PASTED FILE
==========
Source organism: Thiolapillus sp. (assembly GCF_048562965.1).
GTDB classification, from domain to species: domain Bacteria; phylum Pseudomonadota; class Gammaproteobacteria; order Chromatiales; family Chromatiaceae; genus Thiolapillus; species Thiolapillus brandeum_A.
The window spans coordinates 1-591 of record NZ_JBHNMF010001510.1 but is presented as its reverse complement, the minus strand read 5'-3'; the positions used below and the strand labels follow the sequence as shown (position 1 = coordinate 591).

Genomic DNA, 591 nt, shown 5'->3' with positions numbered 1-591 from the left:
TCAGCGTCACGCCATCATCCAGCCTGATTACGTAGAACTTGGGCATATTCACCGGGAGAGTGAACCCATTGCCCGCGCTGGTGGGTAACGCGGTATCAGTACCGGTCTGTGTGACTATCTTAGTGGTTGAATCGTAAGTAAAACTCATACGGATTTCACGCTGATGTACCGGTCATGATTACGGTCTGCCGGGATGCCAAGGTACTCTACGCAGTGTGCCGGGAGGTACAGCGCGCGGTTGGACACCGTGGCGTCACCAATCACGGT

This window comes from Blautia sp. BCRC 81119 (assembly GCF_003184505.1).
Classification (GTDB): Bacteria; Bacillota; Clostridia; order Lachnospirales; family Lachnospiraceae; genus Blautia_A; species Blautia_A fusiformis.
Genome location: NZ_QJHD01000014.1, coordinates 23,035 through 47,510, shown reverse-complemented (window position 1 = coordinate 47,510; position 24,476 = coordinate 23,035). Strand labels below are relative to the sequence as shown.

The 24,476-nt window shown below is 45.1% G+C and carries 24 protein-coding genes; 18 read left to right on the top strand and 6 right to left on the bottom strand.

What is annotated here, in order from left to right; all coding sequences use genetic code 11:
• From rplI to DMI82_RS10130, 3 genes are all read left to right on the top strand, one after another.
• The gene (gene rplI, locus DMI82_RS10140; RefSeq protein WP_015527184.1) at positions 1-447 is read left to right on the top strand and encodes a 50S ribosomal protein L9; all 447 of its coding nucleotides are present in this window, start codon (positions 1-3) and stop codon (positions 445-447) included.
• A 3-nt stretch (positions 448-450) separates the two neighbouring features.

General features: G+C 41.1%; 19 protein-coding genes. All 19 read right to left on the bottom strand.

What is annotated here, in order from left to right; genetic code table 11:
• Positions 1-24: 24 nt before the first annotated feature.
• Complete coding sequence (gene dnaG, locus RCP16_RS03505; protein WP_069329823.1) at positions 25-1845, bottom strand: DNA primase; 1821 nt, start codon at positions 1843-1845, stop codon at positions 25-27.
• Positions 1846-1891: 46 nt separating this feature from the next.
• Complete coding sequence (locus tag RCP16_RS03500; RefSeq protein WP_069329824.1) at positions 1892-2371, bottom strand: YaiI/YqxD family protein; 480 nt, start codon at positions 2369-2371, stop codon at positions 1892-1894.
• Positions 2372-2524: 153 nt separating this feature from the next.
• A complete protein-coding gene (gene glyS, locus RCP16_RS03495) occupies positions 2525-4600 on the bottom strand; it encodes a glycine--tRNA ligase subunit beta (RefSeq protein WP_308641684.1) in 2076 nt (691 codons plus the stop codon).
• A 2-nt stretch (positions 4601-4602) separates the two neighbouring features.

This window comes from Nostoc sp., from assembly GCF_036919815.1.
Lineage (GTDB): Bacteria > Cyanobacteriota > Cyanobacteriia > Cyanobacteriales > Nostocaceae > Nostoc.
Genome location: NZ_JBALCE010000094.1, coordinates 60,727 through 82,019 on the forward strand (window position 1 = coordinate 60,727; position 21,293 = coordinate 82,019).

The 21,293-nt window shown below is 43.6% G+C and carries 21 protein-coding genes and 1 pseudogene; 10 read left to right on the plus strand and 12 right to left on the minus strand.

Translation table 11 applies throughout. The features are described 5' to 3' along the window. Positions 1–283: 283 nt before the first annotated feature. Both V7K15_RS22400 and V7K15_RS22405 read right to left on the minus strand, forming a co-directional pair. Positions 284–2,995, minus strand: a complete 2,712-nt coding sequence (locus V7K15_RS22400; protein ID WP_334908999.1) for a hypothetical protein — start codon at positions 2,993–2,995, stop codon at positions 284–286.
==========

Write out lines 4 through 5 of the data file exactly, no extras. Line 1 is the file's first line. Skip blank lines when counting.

Genomic DNA, 591 nt, shown 5'->3' with positions numbered 1-591 from the left:
TCAGCGTCACGCCATCATCCAGCCTGATTACGTAGAACTTGGGCATATTCACCGGGAGAGTGAACCCATTGCCCGCGCTGGTGGGTAACGCGGTATCAGTACCGGTCTGTGTGACTATCTTAGTGGTTGAATCGTAAGTAAAACTCATACGGATTTCACGCTGATGTACCGGTCATGATTACGGTCTGCCGGGATGCCAAGGTACTCTACGCAGTGTGCCGGGAGGTACAGCGCGCGGTTGGACACCGTGGCGTCACCAATCACGGT